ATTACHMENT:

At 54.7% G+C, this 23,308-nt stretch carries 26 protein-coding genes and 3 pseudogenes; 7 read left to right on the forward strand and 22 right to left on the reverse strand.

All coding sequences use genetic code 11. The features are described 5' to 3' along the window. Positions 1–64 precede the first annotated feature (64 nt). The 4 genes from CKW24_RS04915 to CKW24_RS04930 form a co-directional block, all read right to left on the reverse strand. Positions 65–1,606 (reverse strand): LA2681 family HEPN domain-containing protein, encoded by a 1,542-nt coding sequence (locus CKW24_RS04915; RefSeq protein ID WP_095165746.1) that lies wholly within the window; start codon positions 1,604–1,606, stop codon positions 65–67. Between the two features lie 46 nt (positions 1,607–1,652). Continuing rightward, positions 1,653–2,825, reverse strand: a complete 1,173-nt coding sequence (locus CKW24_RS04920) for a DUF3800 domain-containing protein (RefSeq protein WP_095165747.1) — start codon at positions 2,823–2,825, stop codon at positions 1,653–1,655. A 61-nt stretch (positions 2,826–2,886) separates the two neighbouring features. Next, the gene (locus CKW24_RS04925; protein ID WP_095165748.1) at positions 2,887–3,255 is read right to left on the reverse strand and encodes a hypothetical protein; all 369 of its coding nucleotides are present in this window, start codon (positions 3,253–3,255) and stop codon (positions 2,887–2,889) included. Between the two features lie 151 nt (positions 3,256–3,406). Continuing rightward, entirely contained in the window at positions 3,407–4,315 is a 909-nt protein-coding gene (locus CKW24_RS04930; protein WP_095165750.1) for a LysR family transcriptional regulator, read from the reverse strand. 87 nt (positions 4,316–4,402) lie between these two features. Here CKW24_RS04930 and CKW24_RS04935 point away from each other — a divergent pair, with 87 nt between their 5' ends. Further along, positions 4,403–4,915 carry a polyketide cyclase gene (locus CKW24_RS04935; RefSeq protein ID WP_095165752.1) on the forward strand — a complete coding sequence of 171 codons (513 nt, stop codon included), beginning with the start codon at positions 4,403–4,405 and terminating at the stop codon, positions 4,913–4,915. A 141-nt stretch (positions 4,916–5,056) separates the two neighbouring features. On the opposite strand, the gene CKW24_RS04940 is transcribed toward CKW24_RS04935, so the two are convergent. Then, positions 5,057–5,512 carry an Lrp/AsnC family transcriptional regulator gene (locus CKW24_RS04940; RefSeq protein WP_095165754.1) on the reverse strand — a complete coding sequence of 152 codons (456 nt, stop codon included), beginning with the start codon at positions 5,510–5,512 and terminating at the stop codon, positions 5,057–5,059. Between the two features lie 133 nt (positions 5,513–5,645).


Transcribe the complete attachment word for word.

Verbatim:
At 54.7% G+C, this 23,308-nt stretch carries 26 protein-coding genes and 3 pseudogenes; 7 read left to right on the forward strand and 22 right to left on the reverse strand.

All coding sequences use genetic code 11. The features are described 5' to 3' along the window. Positions 1–64 precede the first annotated feature (64 nt). The 4 genes from CKW24_RS04915 to CKW24_RS04930 form a co-directional block, all read right to left on the reverse strand. Positions 65–1,606 (reverse strand): LA2681 family HEPN domain-containing protein, encoded by a 1,542-nt coding sequence (locus CKW24_RS04915; RefSeq protein ID WP_095165746.1) that lies wholly within the window; start codon positions 1,604–1,606, stop codon positions 65–67. Between the two features lie 46 nt (positions 1,607–1,652). Continuing rightward, positions 1,653–2,825, reverse strand: a complete 1,173-nt coding sequence (locus CKW24_RS04920) for a DUF3800 domain-containing protein (RefSeq protein WP_095165747.1) — start codon at positions 2,823–2,825, stop codon at positions 1,653–1,655. A 61-nt stretch (positions 2,826–2,886) separates the two neighbouring features. Next, the gene (locus CKW24_RS04925; protein ID WP_095165748.1) at positions 2,887–3,255 is read right to left on the reverse strand and encodes a hypothetical protein; all 369 of its coding nucleotides are present in this window, start codon (positions 3,253–3,255) and stop codon (positions 2,887–2,889) included. Between the two features lie 151 nt (positions 3,256–3,406). Continuing rightward, entirely contained in the window at positions 3,407–4,315 is a 909-nt protein-coding gene (locus CKW24_RS04930; protein WP_095165750.1) for a LysR family transcriptional regulator, read from the reverse strand. 87 nt (positions 4,316–4,402) lie between these two features. Here CKW24_RS04930 and CKW24_RS04935 point away from each other — a divergent pair, with 87 nt between their 5' ends. Further along, positions 4,403–4,915 carry a polyketide cyclase gene (locus CKW24_RS04935; RefSeq protein ID WP_095165752.1) on the forward strand — a complete coding sequence of 171 codons (513 nt, stop codon included), beginning with the start codon at positions 4,403–4,405 and terminating at the stop codon, positions 4,913–4,915. A 141-nt stretch (positions 4,916–5,056) separates the two neighbouring features. On the opposite strand, the gene CKW24_RS04940 is transcribed toward CKW24_RS04935, so the two are convergent. Then, positions 5,057–5,512 carry an Lrp/AsnC family transcriptional regulator gene (locus CKW24_RS04940; RefSeq protein WP_095165754.1) on the reverse strand — a complete coding sequence of 152 codons (456 nt, stop codon included), beginning with the start codon at positions 5,510–5,512 and terminating at the stop codon, positions 5,057–5,059. Between the two features lie 133 nt (positions 5,513–5,645).